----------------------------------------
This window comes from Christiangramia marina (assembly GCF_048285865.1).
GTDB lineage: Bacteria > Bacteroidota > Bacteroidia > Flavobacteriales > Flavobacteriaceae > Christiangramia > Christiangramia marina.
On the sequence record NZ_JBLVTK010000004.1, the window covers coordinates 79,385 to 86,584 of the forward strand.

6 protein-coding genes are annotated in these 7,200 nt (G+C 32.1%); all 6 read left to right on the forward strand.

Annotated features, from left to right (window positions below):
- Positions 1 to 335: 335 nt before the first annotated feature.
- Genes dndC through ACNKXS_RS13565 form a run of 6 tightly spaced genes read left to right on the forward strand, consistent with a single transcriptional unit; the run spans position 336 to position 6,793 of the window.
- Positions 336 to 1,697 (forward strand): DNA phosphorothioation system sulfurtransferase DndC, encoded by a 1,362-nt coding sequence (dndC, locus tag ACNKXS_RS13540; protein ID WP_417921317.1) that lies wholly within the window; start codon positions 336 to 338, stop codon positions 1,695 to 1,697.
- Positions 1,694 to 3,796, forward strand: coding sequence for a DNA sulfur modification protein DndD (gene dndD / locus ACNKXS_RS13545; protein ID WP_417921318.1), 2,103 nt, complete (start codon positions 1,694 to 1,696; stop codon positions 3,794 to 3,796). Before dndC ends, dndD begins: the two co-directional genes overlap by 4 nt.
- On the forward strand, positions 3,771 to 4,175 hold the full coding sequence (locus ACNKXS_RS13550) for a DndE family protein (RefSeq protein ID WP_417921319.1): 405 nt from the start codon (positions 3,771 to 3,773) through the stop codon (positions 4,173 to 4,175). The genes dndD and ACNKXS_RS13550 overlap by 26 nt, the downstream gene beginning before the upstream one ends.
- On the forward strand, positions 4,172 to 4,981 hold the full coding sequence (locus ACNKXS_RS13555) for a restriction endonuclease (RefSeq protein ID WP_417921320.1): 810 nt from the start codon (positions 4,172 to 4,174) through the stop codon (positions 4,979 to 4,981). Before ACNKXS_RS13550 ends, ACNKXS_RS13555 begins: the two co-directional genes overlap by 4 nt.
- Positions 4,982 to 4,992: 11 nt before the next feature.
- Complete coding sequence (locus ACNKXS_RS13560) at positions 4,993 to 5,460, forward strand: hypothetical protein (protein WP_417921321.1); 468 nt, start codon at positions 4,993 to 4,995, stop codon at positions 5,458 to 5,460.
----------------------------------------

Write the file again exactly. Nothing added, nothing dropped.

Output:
This window comes from Christiangramia marina (assembly GCF_048285865.1).
GTDB lineage: Bacteria > Bacteroidota > Bacteroidia > Flavobacteriales > Flavobacteriaceae > Christiangramia > Christiangramia marina.
On the sequence record NZ_JBLVTK010000004.1, the window covers coordinates 79,385 to 86,584 of the forward strand.

6 protein-coding genes are annotated in these 7,200 nt (G+C 32.1%); all 6 read left to right on the forward strand.

Annotated features, from left to right (window positions below):
- Positions 1 to 335: 335 nt before the first annotated feature.
- Genes dndC through ACNKXS_RS13565 form a run of 6 tightly spaced genes read left to right on the forward strand, consistent with a single transcriptional unit; the run spans position 336 to position 6,793 of the window.
- Positions 336 to 1,697 (forward strand): DNA phosphorothioation system sulfurtransferase DndC, encoded by a 1,362-nt coding sequence (dndC, locus tag ACNKXS_RS13540; protein ID WP_417921317.1) that lies wholly within the window; start codon positions 336 to 338, stop codon positions 1,695 to 1,697.
- Positions 1,694 to 3,796, forward strand: coding sequence for a DNA sulfur modification protein DndD (gene dndD / locus ACNKXS_RS13545; protein ID WP_417921318.1), 2,103 nt, complete (start codon positions 1,694 to 1,696; stop codon positions 3,794 to 3,796). Before dndC ends, dndD begins: the two co-directional genes overlap by 4 nt.
- On the forward strand, positions 3,771 to 4,175 hold the full coding sequence (locus ACNKXS_RS13550) for a DndE family protein (RefSeq protein ID WP_417921319.1): 405 nt from the start codon (positions 3,771 to 3,773) through the stop codon (positions 4,173 to 4,175). The genes dndD and ACNKXS_RS13550 overlap by 26 nt, the downstream gene beginning before the upstream one ends.
- On the forward strand, positions 4,172 to 4,981 hold the full coding sequence (locus ACNKXS_RS13555) for a restriction endonuclease (RefSeq protein ID WP_417921320.1): 810 nt from the start codon (positions 4,172 to 4,174) through the stop codon (positions 4,979 to 4,981). Before ACNKXS_RS13550 ends, ACNKXS_RS13555 begins: the two co-directional genes overlap by 4 nt.
- Positions 4,982 to 4,992: 11 nt before the next feature.
- Complete coding sequence (locus ACNKXS_RS13560) at positions 4,993 to 5,460, forward strand: hypothetical protein (protein WP_417921321.1); 468 nt, start codon at positions 4,993 to 4,995, stop codon at positions 5,458 to 5,460.